While building the Jeffrey Ferris lineage, I see a wide variety of other people’s work. Most are excellent but I do see a number of easily avoidable errors.
That’s not my pa!
One common error that I see the the placement of a child or children with a mother and father where one or both cannot possibly be their parent. A child with a birth date that is two or three years after the date of death for their father is an error of some sort. Either the death date is wrong, the birth date is wrong or that child does not belong with that parent.
Carved in stone
I give a lot of credence to the dates on tombstones. I figure that the family members who know the deceased best would get it right. I do see some misreading of tombstones, 5s mistaken for 6s, etc. In most cases, the author has not visited the stone but is relying on a photo that someone else took. The photo may be imperfect, or, at times, the author’s read of the photo is wrong.
How old was your ma?
I sometimes see children assigned to mothers or fathers that were far too young to have given birth. It is very unlikely that mom or dad was ten when the child was born.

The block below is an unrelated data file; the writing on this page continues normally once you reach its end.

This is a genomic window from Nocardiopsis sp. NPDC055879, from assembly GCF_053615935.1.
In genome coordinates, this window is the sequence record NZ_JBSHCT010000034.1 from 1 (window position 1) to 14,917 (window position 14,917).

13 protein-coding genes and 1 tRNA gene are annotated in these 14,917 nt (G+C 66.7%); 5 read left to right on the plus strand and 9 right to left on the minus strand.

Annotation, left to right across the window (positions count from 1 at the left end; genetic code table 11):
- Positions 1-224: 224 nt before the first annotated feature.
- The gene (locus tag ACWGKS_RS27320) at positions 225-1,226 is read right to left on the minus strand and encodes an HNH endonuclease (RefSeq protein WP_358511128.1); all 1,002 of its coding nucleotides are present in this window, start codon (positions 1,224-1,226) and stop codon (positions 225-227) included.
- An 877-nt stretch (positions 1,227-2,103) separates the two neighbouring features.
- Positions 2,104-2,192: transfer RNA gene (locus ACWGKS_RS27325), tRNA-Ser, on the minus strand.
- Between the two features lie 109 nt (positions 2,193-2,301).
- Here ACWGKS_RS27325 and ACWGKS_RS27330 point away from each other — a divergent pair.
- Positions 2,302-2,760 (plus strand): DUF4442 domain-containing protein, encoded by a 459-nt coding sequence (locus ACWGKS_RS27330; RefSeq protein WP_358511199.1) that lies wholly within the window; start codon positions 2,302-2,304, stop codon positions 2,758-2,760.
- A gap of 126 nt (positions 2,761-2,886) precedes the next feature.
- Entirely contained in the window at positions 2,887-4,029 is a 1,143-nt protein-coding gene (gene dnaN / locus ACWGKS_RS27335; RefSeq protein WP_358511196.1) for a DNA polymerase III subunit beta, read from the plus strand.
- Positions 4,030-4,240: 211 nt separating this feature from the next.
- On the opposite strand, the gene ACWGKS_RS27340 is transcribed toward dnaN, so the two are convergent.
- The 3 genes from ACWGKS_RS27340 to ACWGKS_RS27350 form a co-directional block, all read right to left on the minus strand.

What an old fart!
One persistent error in the Ferris lineage has an individual living to over 110 years of age. Pretty sure that is wrong. I have treated it as two men with the same name, father and son. There are a very few centenarians in the lineage but none over 101 years of age or so.
They called him Sue!
Lots of times, we find a person with a first name and a middle initial. In an effort to be complete, and to differentiate the person from others with the same name, a complete middle name is needed. There are a vast number of William H. Ferrises.
The problem is guessing. When I do, I first look at mom’s maiden name. In the 18th and 19th century, men often adopted mom’s maiden name as a middle name. It is likely that, if mom was a Holt, that William Holt is correct and William Hubert is not. I can be wrong with this kind of guess but the odds favor me.
I married my cousin
Yes, there are Ferris men who married Ferris women. The problem is that many of the wives listed as Ferris are not… The tombstone reads Mary Ferris, her married name. Or, adding the wife through census records results in her being identified as Mary Ferris. She’s not.
There are a number of sets of twins in the lineage. They have the same birth date. There are no siblings that are born four months apart, ever. One or both of the dates are wrong or one child is with the wrong parents.
Use Common Sense
All of the above problems can be avoided using a little common sense. Check your dates and ages and names. One of the reasons that we build these family trees is to tell the story, the accurate story.